Rally News

Ogier protects lead, Evans hangs onto second on Sunday morning

Elfyn Evans, Scott Martin, Toyota Gazoo Racing WRT Toyota GR Yaris Rally1

Overnight leader Ogier adopted a no risk approach to Sunday morning’s three stages to protect his position. As a result, the eight-time world champion’s 35.8s advantage decreased to 22.5s over Evans.

Evans just about managed to hold off a charging Neuville, although the pair were split by 2.7s heading into the final stage.

Kalle Rovanpera remained in a lonely fourth, 1m50.8s adrift, but ahead of Hyundai’s Dani Sordo by 2m54.1s, with Skoda’s Gus Greensmith the top WRC2 runner in sixth overall.

The final day kicked off with a fourth pass through the now=heavily rutted Las Dunas superspecial, which once again provided plenty of action.

M-Sport privateer Jourdan Serderidis clouted a rock while his returning team-mate Pierre Louis Loubet, who retired on Saturday, ran wide and ploughed over a rocky embankment.

Hyundai’s Sordo also ran wide at a right-hander and briefly stalled his i20 N. Luckily, the trio all managed to reach the stage finish relatively unscathed.

The stage was won by Neuville as the Belgian claimed his fifth fastest-time of the event to date, nibbling another 0.2s out of Evans in the fight for second. The gap decreased to 4.1s.

Leader Ogier elected not to take any risks with the ruts to cruise through 3.8s adrift of pacesetter Neuville.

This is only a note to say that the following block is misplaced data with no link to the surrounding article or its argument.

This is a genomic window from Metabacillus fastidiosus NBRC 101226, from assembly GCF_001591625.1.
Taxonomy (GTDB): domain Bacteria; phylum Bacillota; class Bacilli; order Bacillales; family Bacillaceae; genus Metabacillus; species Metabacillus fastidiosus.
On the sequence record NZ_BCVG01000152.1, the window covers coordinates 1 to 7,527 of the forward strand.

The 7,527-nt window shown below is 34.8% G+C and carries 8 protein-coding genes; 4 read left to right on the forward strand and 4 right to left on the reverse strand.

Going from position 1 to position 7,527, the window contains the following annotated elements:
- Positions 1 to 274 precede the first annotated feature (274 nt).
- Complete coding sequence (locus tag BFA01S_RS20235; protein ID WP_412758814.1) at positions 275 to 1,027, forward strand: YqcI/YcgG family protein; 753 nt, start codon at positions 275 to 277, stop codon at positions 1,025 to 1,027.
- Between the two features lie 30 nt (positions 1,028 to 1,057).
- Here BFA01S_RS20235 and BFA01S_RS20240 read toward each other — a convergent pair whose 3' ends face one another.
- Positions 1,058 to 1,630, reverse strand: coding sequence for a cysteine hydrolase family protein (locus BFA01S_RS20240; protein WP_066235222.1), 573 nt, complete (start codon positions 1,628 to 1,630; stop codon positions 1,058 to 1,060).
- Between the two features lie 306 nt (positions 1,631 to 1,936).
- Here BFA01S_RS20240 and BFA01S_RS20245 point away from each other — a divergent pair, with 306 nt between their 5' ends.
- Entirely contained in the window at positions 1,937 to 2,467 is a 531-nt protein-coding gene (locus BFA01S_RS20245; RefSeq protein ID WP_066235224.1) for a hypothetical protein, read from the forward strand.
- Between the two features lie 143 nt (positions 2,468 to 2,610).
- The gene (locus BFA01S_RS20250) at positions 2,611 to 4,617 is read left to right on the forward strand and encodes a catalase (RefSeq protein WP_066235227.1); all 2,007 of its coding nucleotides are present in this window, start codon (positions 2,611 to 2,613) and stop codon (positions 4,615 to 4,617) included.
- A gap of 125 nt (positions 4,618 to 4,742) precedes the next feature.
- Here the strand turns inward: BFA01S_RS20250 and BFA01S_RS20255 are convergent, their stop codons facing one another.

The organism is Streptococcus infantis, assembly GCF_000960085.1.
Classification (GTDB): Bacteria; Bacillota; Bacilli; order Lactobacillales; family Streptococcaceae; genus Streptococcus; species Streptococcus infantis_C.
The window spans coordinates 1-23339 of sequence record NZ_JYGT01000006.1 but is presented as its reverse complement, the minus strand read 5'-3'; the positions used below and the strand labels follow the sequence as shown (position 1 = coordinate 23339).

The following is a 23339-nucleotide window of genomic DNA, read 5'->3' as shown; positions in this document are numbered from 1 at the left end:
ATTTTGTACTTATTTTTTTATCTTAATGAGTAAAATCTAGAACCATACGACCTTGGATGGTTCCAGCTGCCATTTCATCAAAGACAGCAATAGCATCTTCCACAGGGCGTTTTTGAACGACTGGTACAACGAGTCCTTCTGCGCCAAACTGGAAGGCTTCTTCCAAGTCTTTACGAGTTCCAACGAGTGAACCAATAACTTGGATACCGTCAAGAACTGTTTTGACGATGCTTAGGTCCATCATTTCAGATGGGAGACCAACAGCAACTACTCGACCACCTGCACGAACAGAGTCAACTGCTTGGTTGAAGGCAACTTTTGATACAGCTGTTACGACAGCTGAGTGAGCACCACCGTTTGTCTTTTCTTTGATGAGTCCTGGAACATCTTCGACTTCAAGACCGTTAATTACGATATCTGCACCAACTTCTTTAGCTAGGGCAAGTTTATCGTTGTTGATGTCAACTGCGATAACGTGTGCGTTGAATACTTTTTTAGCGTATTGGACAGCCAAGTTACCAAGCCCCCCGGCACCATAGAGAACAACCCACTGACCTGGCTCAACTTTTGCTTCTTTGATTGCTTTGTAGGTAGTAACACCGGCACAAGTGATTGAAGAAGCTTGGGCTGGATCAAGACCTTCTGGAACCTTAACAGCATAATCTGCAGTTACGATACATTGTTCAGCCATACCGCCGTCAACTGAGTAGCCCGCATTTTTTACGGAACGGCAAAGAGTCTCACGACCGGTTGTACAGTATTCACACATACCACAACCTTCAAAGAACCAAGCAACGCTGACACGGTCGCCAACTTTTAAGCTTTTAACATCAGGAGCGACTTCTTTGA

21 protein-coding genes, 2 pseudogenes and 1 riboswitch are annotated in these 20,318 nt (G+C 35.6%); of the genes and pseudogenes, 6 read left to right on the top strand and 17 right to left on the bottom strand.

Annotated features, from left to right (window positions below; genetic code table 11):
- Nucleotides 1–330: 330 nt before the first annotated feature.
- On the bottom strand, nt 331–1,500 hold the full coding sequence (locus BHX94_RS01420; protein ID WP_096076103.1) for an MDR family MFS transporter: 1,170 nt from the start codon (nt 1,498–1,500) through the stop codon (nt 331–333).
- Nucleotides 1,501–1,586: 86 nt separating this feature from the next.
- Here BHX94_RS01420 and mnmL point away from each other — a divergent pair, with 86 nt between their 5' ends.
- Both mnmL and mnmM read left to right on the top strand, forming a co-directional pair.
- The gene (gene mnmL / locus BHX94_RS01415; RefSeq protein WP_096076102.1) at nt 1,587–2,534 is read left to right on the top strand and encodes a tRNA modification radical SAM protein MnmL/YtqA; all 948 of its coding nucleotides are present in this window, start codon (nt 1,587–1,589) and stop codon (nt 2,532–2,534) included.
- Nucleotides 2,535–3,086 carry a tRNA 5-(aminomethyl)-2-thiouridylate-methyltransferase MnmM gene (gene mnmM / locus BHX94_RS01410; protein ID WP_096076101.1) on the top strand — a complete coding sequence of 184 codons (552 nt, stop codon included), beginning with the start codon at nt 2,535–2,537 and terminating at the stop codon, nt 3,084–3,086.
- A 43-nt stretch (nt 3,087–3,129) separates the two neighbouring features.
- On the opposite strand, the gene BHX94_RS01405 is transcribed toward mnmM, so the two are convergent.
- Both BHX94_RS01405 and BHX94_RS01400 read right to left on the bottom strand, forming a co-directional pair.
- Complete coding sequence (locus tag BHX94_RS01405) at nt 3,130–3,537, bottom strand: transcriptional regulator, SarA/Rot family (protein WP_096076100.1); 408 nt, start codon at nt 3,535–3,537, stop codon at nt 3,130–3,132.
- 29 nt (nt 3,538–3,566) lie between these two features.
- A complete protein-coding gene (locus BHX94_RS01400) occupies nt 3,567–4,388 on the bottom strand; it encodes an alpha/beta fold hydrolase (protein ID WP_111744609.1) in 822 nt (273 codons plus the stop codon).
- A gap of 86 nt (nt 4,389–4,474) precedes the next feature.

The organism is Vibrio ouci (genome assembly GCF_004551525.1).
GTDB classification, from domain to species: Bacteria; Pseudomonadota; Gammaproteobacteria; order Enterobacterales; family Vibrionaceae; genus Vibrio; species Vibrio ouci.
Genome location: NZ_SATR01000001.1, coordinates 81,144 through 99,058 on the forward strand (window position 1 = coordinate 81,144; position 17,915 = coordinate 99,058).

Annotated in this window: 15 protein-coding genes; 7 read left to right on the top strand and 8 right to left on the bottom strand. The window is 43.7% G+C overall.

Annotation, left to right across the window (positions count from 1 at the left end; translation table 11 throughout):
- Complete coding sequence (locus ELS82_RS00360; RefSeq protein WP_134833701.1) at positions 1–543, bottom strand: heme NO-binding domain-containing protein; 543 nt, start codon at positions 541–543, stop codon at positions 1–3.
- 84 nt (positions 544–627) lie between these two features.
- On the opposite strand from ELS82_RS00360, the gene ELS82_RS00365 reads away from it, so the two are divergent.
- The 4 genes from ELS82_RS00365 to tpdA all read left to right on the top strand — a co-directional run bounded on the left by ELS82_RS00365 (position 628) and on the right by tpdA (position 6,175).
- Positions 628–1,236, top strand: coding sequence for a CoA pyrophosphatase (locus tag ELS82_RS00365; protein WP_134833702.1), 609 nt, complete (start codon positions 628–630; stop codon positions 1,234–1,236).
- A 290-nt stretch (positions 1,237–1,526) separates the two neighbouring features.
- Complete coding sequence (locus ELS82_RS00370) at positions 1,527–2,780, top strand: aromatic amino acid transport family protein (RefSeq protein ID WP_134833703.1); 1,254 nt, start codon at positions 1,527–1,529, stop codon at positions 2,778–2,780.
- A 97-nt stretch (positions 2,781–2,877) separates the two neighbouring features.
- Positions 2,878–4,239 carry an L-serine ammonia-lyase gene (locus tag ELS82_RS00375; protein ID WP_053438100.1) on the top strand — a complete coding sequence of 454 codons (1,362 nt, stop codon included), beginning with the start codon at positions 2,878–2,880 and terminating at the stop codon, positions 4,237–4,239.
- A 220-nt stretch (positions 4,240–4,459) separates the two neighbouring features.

Crews headed to the longest stage of the rally next, a 35.63km run through Otates that featured sections from Saturday’s El Mosquito test, which meant grip levels would vary.

While many drivers elected for a measured approach, Evans and Neuville were on maximum attack as the fight over second continued.

Elfyn Evans, Scott Martin, Toyota Gazoo Racing WRT Toyota GR Yaris Rally1

Photo by: Toyota Racing

It was Evans who won that battle, claiming his first stage win of the rally at a crucial moment. The Welshman managed to edge Neuville across all of the splits, before finishing 1.7s faster than his rival to open up a 5.8s buffer.

“It’s hard work!. It was very slippery and really hard to judge. It looks like we didn’t do so bad,” said Evans.

Ogier described his run as a “zero risk” effort and dropped 9.0s in the process as he avoided being caught out by the slippery sections of the stage.

The Rally1 field navigated the stage successfully, although Tanak reached the finish with a damper problem.

However, a lengthy stoppage for WRC2 driver Adrien Fourmaux, to change an alternator belt, promoted Tanak into the final points paying positions in tenth.

The battle for second…

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